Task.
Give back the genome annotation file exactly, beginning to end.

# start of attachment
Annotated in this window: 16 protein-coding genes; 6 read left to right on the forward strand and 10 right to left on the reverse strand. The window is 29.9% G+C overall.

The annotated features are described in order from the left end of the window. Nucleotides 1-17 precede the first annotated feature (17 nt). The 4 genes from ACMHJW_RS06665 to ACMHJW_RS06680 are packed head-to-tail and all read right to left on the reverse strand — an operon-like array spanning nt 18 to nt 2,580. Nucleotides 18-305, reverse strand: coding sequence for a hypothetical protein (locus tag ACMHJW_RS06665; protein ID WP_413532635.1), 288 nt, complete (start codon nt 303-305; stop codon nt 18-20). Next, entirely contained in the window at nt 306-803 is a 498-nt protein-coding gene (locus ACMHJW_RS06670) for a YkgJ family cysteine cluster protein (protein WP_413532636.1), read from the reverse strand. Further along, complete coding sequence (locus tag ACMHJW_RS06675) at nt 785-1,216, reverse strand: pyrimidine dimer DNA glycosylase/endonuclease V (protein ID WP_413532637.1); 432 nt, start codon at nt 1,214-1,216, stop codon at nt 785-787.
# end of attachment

Annotated in this window: 16 protein-coding genes; 6 read left to right on the forward strand and 10 right to left on the reverse strand. The window is 29.9% G+C overall.

The annotated features are described in order from the left end of the window. Nucleotides 1-17 precede the first annotated feature (17 nt). The 4 genes from ACMHJW_RS06665 to ACMHJW_RS06680 are packed head-to-tail and all read right to left on the reverse strand — an operon-like array spanning nt 18 to nt 2,580. Nucleotides 18-305, reverse strand: coding sequence for a hypothetical protein (locus tag ACMHJW_RS06665; protein ID WP_413532635.1), 288 nt, complete (start codon nt 303-305; stop codon nt 18-20). Next, entirely contained in the window at nt 306-803 is a 498-nt protein-coding gene (locus ACMHJW_RS06670) for a YkgJ family cysteine cluster protein (protein WP_413532636.1), read from the reverse strand. Further along, complete coding sequence (locus tag ACMHJW_RS06675) at nt 785-1,216, reverse strand: pyrimidine dimer DNA glycosylase/endonuclease V (protein ID WP_413532637.1); 432 nt, start codon at nt 1,214-1,216, stop codon at nt 785-787.